Sweeping Advances Leave Sporadic Iraqi Resistance in Wake
General Tommy Franks, commander of coalition forces in Iraq, said Saturday that some of his troops were moving more than twice as fast as the quickest units in the 1991 Gulf War.
Franks said the military campaign was taking place “across the breadth and depth of Iraq,” simultaneously, later adding “we are on our timeline.”
Coalition troops have moved so rapidly that scattered pockets of Iraqi troops continue to fight U.S. and British forces in areas like the port town of Umm Qasr, which was reportedly taken by early Friday evening, and Nasiriyah along the Euphrates River.
The technique worries some military planning experts.
“If it turns out that even though resistance is light, there are going to be a bunch of pockets of resistance, we have to start thinking about how we are going to secure our rear area as we continue to move forward,” retired colonel and former Defense Intelligence Agency official Patrick Lang told the NewsHour on Friday.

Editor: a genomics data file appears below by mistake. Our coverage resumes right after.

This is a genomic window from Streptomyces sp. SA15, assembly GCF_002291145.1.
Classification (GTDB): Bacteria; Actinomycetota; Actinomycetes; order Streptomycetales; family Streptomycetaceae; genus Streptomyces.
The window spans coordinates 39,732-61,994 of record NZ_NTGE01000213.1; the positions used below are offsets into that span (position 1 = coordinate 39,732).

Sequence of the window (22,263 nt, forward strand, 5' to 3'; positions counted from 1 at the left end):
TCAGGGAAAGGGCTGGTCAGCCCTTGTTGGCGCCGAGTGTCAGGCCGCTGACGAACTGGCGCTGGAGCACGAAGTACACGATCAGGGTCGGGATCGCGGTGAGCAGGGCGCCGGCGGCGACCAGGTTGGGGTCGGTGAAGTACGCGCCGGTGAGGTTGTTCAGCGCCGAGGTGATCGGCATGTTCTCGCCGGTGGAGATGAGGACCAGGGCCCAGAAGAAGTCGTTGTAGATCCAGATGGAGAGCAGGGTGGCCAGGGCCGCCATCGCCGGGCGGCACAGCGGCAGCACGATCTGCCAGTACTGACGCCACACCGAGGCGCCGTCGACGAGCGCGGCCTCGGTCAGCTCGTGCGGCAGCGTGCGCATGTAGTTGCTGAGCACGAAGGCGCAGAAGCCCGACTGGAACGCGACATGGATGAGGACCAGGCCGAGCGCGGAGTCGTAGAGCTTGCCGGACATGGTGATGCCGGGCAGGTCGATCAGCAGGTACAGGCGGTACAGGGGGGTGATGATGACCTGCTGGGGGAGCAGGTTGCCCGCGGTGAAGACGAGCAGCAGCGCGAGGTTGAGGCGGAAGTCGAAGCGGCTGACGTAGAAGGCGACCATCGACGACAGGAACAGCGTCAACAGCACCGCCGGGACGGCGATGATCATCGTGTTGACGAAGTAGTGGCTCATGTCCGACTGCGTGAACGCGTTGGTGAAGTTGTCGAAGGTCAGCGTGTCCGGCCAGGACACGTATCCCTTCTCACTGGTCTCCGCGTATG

Coalition commanders have said that speed is one of the primary elements of this conflict and they expect U.S. troops to continue moving at a rate that experts and officials have called unprecedented. The idea, commanders said, is to confuse, overwhelm, and pre-empt the Iraqi forces.
“This is shaping up to be either really risky or a brilliant campaign,” military planner and retired Army Col. Robert Killebrew told the Washington Post.